[techbooks] REVIEW: "Memory", Lois McMaster Bujold
- BKMEMORY.RVW 990506
"Memory", Lois McMaster Bujold, 1996, 0-671-87743-7, U$22.00/C$29.50
%A Lois McMaster Bujold
%C P. O. Box 1403, Riverdale, NY 10471
%I Baen Publishing Enterprises
%O U$22.00/C$29.50 jim@...
%P 462 p.
Bujold's books, and particularly her "Vorkosigan" series, are a
delight to read. While sometimes politically complex, they are
socially simple, with well defined good guys and bad guys. Humour,
mostly ironic, is abundant. There are enough plot twists to keep you
turning the pages, but there are also clues enough to keep you
guessing at the development, with little use of the "deus ex machina"
to get the author out of a hole. As with any good series, there are
similarities enough between books to make the reader feel comfortable.
The main technology of this particular book is the "memory" of the
title. This is a brain implant that augments the memory of the
bearer, recording input and playing it back, providing the carrier
with an artificially eidetic memory. The psychological aspects of
such a device are nicely examined: the likely confusion of learning to
control an additional memory, better than one's own, and the
difficulty of learning to live "impaired" again once it is taken away.
The technology of the chip itself is not dealt with in great detail,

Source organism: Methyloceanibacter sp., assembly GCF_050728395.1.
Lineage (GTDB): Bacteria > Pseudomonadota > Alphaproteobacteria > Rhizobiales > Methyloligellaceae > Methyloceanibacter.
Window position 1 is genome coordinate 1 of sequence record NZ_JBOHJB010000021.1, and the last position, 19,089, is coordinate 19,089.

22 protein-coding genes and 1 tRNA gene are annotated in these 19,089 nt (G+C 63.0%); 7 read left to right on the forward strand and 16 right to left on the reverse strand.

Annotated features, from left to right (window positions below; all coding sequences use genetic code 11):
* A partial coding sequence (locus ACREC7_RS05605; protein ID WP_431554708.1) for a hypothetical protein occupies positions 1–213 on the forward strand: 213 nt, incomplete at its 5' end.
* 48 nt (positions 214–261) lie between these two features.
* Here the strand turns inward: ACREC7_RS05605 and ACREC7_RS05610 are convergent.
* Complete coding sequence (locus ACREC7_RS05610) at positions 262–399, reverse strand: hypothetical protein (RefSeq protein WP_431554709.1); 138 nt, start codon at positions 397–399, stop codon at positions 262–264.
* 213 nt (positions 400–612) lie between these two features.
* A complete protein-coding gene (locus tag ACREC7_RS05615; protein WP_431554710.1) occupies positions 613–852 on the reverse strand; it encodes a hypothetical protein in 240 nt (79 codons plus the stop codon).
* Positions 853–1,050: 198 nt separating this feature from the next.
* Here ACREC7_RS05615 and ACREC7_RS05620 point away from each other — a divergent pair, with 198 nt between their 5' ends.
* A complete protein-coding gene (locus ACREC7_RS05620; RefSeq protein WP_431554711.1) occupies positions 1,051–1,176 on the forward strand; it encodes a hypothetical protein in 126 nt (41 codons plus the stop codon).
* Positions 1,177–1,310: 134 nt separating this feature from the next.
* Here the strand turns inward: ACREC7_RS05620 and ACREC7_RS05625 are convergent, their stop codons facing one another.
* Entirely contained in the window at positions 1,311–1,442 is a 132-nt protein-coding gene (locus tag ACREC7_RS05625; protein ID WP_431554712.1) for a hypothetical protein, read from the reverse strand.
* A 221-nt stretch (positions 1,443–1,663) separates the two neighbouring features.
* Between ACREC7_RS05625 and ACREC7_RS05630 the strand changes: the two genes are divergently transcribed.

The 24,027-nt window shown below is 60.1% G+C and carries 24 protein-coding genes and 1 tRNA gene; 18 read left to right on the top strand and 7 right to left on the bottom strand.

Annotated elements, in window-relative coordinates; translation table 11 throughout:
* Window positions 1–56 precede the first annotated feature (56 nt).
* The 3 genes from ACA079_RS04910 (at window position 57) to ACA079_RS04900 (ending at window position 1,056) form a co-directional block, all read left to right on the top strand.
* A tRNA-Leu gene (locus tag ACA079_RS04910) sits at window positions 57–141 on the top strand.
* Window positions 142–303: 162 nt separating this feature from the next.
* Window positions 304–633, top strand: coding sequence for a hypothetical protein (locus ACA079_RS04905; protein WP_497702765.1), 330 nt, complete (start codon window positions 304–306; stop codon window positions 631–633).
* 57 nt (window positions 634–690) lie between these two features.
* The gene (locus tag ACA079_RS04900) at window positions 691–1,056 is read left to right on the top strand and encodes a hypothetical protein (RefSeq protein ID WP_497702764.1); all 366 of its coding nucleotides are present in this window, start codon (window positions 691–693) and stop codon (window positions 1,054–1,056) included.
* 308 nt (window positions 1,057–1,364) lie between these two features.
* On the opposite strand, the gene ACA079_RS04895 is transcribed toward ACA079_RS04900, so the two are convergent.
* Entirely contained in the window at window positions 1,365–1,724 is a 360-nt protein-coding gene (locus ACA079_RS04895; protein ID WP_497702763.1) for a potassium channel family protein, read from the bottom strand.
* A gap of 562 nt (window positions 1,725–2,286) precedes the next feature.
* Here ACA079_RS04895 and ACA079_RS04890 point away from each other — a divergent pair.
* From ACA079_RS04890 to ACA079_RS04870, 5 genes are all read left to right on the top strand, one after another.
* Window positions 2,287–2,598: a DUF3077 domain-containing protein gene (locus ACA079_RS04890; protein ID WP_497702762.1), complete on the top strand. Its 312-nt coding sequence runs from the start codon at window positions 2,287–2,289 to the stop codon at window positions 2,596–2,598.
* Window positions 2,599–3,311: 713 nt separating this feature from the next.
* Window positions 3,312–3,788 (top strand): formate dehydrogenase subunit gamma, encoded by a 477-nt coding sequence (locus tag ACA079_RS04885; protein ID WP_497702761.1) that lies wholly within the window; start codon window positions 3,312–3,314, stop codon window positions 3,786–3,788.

of course, but there are some interesting points. The chip (actually
more of a large scale multichip module) is made of a combination of
organic and inorganic parts. One assumes that this description
reflects the current interest in biotechnology, and a frequently made
speculation that organic computers will be better than the current
silicon beasts. In fact, while organic computers may be able to
perform parallel calculations, they are probably ill-suited to data
storage. DNA-like structures can store a lot of data very compactly,
but the writing, and particularly retrieval, of the information
probably would not be very fast.
Indeed, the total volume of such storage would have to be immense.
Thirty years worth of full motion, wide field, high resolution
"video," plus audio and tactile, would make for an awful lot of bits.
Quantum memory might be more suitable. Or something else entirely.
Which brings up an interesting point to do with most science fiction:
it's too tame. The series is set in the far future when colonies have
not only been set up on distant planets, for generations, but when
some of these colonies have been "lost" for a while before being found
again. Yet the "comconsoles" seem to bear a remarkable resemblance to
desktop PCs. Pocketbook sized reminder devices are only smart enough
to recognize speech and do a little filing. Surely by this time such
simple machines should have shrunk sufficiently to be woven into
clothing, or even to be injected internally. (Which makes the need
for a memory implant a little more problematic.) Boxes of pills can
be flagged for inventory, but the individual pills can't. (We have,
in our own day, tracking and inventory devices only about the size of
a legible letter. We also have the beginnings of technologies that
will be able to track *all* movements in high security environments,
and identify individuals.)
copyright Robert M. Slade, 1999 BKMEMORY.RVW 990506
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